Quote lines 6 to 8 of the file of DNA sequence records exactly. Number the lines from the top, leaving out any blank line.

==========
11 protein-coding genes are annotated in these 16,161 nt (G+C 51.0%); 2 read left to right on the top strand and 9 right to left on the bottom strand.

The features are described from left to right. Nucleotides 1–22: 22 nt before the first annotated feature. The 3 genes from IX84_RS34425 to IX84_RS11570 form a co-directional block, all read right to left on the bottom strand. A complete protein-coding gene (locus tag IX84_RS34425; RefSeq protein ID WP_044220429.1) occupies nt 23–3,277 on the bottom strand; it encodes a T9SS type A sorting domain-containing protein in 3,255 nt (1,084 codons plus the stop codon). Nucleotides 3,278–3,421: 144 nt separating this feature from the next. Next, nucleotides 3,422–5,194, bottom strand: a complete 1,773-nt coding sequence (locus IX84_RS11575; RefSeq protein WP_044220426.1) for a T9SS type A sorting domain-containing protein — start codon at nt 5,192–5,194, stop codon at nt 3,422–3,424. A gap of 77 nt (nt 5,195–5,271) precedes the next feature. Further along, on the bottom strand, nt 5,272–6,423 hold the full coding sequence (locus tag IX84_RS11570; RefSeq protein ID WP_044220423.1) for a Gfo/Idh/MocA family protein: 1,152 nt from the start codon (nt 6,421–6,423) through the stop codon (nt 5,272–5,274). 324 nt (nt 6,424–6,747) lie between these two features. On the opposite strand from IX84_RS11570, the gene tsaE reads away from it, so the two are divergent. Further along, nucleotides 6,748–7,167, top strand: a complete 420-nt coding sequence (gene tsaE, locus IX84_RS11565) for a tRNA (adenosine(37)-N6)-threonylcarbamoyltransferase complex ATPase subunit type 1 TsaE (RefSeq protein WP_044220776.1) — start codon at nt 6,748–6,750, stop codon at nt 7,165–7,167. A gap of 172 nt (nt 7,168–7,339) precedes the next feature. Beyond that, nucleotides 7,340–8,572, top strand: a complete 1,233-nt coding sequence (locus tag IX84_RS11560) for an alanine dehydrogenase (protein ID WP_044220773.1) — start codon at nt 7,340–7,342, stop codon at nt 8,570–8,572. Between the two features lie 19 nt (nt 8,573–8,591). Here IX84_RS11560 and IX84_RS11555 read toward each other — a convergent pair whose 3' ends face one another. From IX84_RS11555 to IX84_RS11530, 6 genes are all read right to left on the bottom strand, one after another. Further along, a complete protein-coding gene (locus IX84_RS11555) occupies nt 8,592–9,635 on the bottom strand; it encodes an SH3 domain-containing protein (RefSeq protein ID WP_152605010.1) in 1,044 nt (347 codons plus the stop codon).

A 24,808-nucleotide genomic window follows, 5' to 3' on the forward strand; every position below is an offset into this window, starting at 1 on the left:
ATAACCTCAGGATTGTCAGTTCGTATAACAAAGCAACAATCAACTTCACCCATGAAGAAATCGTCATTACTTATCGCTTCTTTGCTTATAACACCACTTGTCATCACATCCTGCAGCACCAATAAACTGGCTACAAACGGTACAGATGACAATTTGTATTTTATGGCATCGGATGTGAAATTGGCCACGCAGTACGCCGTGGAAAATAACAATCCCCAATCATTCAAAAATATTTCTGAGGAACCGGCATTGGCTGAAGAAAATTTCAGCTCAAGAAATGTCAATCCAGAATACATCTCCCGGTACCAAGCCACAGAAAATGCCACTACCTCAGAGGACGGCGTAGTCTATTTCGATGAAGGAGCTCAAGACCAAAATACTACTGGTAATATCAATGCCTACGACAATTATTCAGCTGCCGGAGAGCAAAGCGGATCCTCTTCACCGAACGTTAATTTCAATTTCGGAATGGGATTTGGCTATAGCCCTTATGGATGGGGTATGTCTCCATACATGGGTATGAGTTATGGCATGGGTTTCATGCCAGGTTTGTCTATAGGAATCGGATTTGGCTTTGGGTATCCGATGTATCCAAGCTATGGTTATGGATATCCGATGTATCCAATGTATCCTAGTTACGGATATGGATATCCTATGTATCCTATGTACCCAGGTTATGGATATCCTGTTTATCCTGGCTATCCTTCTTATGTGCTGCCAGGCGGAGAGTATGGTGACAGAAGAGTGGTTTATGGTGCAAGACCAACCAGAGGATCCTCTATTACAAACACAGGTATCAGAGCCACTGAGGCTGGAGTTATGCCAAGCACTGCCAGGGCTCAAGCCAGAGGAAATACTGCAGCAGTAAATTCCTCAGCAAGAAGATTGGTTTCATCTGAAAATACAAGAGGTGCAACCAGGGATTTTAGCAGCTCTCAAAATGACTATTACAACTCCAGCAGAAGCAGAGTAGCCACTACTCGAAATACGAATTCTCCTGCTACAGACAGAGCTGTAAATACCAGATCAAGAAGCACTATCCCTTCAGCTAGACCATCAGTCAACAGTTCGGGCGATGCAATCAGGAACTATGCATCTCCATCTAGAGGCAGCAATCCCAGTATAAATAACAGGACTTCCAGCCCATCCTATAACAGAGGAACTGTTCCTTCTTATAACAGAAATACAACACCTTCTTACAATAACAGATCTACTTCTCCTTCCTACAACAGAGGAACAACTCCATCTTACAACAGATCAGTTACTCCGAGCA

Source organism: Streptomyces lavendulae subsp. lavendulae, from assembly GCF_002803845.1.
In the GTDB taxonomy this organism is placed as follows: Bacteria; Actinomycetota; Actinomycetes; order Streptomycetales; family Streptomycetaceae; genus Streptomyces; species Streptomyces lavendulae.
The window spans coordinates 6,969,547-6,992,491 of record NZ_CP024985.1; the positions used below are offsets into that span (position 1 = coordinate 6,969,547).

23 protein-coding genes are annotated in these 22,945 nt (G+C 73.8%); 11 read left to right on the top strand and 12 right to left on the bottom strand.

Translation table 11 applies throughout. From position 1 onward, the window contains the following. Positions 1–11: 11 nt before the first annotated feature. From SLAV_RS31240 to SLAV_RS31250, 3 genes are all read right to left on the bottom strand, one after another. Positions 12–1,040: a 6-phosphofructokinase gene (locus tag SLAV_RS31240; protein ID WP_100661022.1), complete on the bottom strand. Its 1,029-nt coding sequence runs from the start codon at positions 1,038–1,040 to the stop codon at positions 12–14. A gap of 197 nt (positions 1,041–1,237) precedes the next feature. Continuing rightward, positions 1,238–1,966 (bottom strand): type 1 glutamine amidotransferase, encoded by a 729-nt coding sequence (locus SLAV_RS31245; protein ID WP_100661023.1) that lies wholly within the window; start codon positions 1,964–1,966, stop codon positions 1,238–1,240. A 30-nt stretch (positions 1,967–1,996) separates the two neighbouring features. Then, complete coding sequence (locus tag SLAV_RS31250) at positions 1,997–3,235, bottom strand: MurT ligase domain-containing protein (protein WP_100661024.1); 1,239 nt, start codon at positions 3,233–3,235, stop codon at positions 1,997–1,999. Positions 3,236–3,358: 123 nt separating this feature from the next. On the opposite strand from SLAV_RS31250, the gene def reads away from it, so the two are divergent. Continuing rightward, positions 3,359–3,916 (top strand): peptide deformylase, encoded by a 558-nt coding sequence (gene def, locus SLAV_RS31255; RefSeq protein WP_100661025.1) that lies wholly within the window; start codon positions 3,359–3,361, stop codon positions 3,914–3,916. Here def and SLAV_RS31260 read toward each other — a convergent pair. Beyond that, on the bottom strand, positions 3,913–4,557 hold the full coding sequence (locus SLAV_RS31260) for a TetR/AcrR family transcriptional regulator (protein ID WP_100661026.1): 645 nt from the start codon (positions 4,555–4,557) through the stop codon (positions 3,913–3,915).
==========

In the GTDB taxonomy this organism is placed as follows: Bacteria; Actinomycetota; Actinomycetes; order Streptomycetales; family Streptomycetaceae; genus Streptomyces; species Streptomyces lavendulae.
The window spans coordinates 6,969,547-6,992,491 of record NZ_CP024985.1; the positions used below are offsets into that span (position 1 = coordinate 6,969,547).

23 protein-coding genes are annotated in these 22,945 nt (G+C 73.8%); 11 read left to right on the top strand and 12 right to left on the bottom strand.